17 Pros and Cons of Being an Insurance Underwriter

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When we need insurance, our initial contact is usually with an insurance agent.

They take certain information and then pass it along to the insurance underwriter.

An underwriter is in charge of reviewing the risks of insurance applications.

They collect data about the prospective client like credit reports, medical records, age, etc. to assess whether they should be approved.

The underwriter will also determine the best coverage options and monthly premiums.

In order to work as an insurance underwriter, one must have a bachelor’s degree in finance, business, or related area.

Candidates should have strong skills in math, computer programs, communication, logic, observation, and logic.

Most underwriters work at insurance agencies that could be located in small towns, large cities, or rural areas.

These professionals may also work in banks, investment firms, and other businesses that need to assess risk for insurance purposes.

The most common areas the underwriters work in are health, life, property, and mortgage insurance.

If you are thinking about a career as an insurance underwriter, read on for a list of the pros and cons of the profession.

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Pros

1. Set Work Schedule

Insurance underwriters typically work 8-hour days, with some flexibility as to the time frame (8-4, 9-5, etc).

They don’t usually work weekends, and have all the major holidays off.

The schedule does not change as insurance companies are usually open during business hours.

It’s definitely a nice perk to know your schedule will not change and you don’t have to worry about juggling your other responsibilities to suit your job.

2. Good Work-Life Balance

Due in part to the set hours, the insurance underwriter position offers a good work-life balance.

You can spend some time with family before leaving for work, take the kids to school, and be home to have dinner with everyone.

The weekends will be work free and all about relaxing.

Holidays can be spent enjoying the day, and not working.

Most insurance companies offer good benefits packages that include paid time off, vacation time, sick time, and parental leave.

3. Autonomy/Independence

Working as an insurance underwriter is great if you like solitude and the ability to work independently.

Most underwriters work in their own office and have little in-person contact in their daily activities.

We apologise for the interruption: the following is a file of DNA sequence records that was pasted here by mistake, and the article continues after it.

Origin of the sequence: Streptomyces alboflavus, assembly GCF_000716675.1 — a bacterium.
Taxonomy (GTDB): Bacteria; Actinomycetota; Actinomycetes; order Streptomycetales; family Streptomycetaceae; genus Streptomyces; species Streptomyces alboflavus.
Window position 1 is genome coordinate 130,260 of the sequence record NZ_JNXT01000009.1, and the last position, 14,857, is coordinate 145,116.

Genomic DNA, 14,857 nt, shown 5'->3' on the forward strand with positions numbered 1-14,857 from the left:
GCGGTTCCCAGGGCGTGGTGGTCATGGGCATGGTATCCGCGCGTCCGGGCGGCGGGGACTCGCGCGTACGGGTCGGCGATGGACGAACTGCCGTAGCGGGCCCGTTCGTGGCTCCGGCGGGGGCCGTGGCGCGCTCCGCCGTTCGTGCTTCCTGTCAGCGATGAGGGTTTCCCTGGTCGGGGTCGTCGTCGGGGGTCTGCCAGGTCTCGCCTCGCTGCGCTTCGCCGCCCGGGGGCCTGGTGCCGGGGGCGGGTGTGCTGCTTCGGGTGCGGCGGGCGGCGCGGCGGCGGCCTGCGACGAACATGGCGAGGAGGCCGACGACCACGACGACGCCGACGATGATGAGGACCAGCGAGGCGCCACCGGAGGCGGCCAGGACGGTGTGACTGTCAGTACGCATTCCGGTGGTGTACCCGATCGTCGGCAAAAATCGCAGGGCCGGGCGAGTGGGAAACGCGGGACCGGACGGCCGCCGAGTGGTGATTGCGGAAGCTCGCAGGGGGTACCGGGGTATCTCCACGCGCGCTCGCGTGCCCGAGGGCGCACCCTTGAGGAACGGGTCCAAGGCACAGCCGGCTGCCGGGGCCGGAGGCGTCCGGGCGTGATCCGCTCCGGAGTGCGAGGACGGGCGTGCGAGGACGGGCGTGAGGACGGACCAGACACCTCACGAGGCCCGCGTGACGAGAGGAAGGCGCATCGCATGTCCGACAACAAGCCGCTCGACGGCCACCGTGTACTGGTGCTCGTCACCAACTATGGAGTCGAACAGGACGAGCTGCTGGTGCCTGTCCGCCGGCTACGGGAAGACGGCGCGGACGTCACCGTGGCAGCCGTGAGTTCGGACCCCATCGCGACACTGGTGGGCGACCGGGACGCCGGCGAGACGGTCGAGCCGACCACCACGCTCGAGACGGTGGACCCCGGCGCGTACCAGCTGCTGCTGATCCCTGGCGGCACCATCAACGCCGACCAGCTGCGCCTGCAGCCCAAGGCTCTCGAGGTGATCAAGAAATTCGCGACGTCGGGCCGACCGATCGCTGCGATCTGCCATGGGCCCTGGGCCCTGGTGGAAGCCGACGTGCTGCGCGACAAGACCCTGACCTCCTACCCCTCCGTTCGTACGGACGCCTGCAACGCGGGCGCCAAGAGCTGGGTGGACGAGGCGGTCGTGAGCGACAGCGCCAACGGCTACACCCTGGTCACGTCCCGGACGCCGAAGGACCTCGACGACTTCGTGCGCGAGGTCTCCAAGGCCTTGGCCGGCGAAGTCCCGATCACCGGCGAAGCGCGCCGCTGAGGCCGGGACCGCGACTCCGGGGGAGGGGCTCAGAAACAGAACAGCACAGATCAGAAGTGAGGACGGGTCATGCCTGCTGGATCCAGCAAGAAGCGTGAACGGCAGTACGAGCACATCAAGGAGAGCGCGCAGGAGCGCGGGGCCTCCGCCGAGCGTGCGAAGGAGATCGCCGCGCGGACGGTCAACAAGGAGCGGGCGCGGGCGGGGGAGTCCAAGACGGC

They spend most of their time using computer programs, sending emails, and making phone calls to prospective customers. 

This is a definite pro for introverts and people that like to work on their own.

4. Good Money

Insurance underwriters make an average of $76,361 per year.

So, if you’re looking for financial security, this is a great job.

There is the possibility of earning even more if you further your education and earn a master’s degree or certification in other areas.

Underwriters also have the opportunity to earn commission and bonuses.

5. Work Remotely

Many insurance underwriters have the option of working from home or doing a hybrid schedule (half remote, half in-person).

This is always a nice perk of any job. It can be a stress reliever to be able to stay in your pajamas, not have a long commute (or any commute), be able to not worry about child care if someone is sick, and run an errand if need be.

You also save on gas, and mass transit, and help out the planet all at the same time.

6. Low Stress

For the most part, working as an insurance underwriter comes with very little stress.

There are no surprises, no emergencies, and very little conflict.

Co-workers and superiors are normally cordial and helpful, while not infringing on your work.

You know exactly what you’ll be doing each day, work at your own pace, and help from colleagues is also on hand should the need arise.

7. Comfortable Work Environment

Whether you are working in the office or from home, you will most likely be in a comfortable place with good lighting, ventilation, and a positive atmosphere.

Most underwriters have their own offices that they are able to decorate to their specifications. 

Employees at insurance normally have a lounge where they can take their breaks and eat lunch.

Many offices also offer employees complimentary coffee and snacks.

8. Great Benefits 

Insurance companies usually provide their employees with outstanding benefits. 

After all, they are insurance companies.

They provide health, dental, and vision insurance, as well as disability coverage, 401K matching, and generous paid time off.

9. Discounts On Insurance